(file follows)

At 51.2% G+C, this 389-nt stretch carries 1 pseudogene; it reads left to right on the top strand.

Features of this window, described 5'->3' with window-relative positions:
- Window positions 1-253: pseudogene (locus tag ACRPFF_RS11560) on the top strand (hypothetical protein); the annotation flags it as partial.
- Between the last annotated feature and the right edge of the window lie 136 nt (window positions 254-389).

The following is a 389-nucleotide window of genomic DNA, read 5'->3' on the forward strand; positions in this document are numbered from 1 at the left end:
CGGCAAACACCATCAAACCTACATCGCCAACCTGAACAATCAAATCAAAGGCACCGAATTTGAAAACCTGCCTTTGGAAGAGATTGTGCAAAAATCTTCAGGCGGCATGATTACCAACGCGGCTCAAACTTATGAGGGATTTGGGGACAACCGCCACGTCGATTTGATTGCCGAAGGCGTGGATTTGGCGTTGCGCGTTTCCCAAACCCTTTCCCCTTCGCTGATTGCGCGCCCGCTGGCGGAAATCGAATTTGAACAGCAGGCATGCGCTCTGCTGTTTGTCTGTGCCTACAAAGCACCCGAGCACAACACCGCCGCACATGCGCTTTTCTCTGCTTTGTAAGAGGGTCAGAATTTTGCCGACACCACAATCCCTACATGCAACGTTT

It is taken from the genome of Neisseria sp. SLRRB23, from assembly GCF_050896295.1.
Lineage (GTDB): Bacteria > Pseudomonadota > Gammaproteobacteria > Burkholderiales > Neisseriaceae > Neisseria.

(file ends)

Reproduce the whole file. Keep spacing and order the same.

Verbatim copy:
At 51.2% G+C, this 389-nt stretch carries 1 pseudogene; it reads left to right on the top strand.

Features of this window, described 5'->3' with window-relative positions:
- Window positions 1-253: pseudogene (locus tag ACRPFF_RS11560) on the top strand (hypothetical protein); the annotation flags it as partial.
- Between the last annotated feature and the right edge of the window lie 136 nt (window positions 254-389).

The following is a 389-nucleotide window of genomic DNA, read 5'->3' on the forward strand; positions in this document are numbered from 1 at the left end:
CGGCAAACACCATCAAACCTACATCGCCAACCTGAACAATCAAATCAAAGGCACCGAATTTGAAAACCTGCCTTTGGAAGAGATTGTGCAAAAATCTTCAGGCGGCATGATTACCAACGCGGCTCAAACTTATGAGGGATTTGGGGACAACCGCCACGTCGATTTGATTGCCGAAGGCGTGGATTTGGCGTTGCGCGTTTCCCAAACCCTTTCCCCTTCGCTGATTGCGCGCCCGCTGGCGGAAATCGAATTTGAACAGCAGGCATGCGCTCTGCTGTTTGTCTGTGCCTACAAAGCACCCGAGCACAACACCGCCGCACATGCGCTTTTCTCTGCTTTGTAAGAGGGTCAGAATTTTGCCGACACCACAATCCCTACATGCAACGTTT

It is taken from the genome of Neisseria sp. SLRRB23, from assembly GCF_050896295.1.
Lineage (GTDB): Bacteria > Pseudomonadota > Gammaproteobacteria > Burkholderiales > Neisseriaceae > Neisseria.